As for the setting, the interviews will take place at the workplaces of the selected participants. Once they complete answering interview questions, they will be asked to fill in the questionnaires. In this way, it will eliminate the risks of feeling discomforted during face-to-face communication because it is assumed that questionnaires are helpful for collecting truthful data, as no participants will feel stressed or afraid to share their opinions openly. In this case, it is paramount to note that in order to achieve this objective, it is critical to develop anonymous questionnaires, so even though they are distributed right after interviews, no names are signed and no data is reviewed before all of them are filled in and collected. In this way, the combination of interviews and questionnaires will be beneficial for soliciting the qualitative data. Once all the necessary information is collected, it will be coded based on the main themes raised in answers to interview questions and questionnaires and analyzed.

Research Sample and Sampling Technique

Research sample will include employees of an Australian hospital. In order to address the research question properly and effectively, those occupying different positions within the hospital will be asked to participate in the research. In this way, administrative, management, and medical staff will be involved. As for the sample size, it will include 15 people. The rationale for the small sample size is the desire to pay enough attention to each respondent and the very fact that small research sample is appropriate when collecting qualitative data. All in all, it will help minimize risks connected to failing to process the obtained data due to the extensive volume of information.

Speaking of the sampling technique, the combination of two techniques is appropriate within the context of this research – convenience and purposeful. The rationale for selecting convenience sampling is the necessity to include only those people who are easy to reach. Due to the collaboration with one of the hospitals, its staff is easily reachable. As for the purposeful sampling, the researcher points to its significance due to the necessity of selecting people occupying particular positions within the hospital. Because they are predetermined before the beginning of the interviews, it is essential to choose appropriate people based on their role in the care unit. Therefore, purposeful sampling is the best option in this case.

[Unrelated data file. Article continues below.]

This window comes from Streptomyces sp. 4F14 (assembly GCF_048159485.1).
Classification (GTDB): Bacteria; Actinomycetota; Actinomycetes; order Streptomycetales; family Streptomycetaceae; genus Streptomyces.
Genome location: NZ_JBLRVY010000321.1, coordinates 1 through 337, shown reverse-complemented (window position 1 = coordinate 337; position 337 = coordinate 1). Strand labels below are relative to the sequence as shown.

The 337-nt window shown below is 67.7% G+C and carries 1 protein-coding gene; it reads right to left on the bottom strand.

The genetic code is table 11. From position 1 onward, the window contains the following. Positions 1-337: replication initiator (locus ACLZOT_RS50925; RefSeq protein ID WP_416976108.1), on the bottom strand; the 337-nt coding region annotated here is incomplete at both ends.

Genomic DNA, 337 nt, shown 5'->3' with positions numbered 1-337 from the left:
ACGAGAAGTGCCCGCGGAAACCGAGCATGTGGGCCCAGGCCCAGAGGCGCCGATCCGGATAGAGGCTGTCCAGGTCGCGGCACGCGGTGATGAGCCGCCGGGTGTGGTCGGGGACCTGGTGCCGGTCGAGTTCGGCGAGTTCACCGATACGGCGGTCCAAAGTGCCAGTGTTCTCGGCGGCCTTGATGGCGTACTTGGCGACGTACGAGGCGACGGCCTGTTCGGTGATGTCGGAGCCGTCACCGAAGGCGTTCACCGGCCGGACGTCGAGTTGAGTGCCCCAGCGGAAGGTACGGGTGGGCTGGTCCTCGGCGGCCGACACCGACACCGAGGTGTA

Relevance of the Research Method

The central motivation for selecting the mixed method approach for completing this research is the fact that the combination of qualitative and quantitative data is the best way to collect reliable and valid data (Creswell 2013). The foundation for this statement is the opportunity to collect data from two sources – reports (quantitative) and reflections (qualitative) – and compare the obtained information in order to make a relevant conclusion. As a result, validity risks are minimized and the collected data is more relevant compared to using only one research method (Thonon et al. 2015).

Expect for the value of the mixed research design in addressing validity risks, it is a common research design used in medical-related research. It can be explained by the reliability of information and conclusions, concurrent use of the two effective research methods, and application of this method to different fields of medical research. For instance, qualitative aspect is helpful for collecting individual perceptions regarding the problem under consideration as well as the information about variables that are vaguely familiar to the researcher. On the other hand, quantitative information is helpful for validating the qualitative component and testing the existing connections between dependent and independent variables. As a result, these specificities turn the mixed approach research design into an attractive and effective tool for completing medical research.

Significance of the Research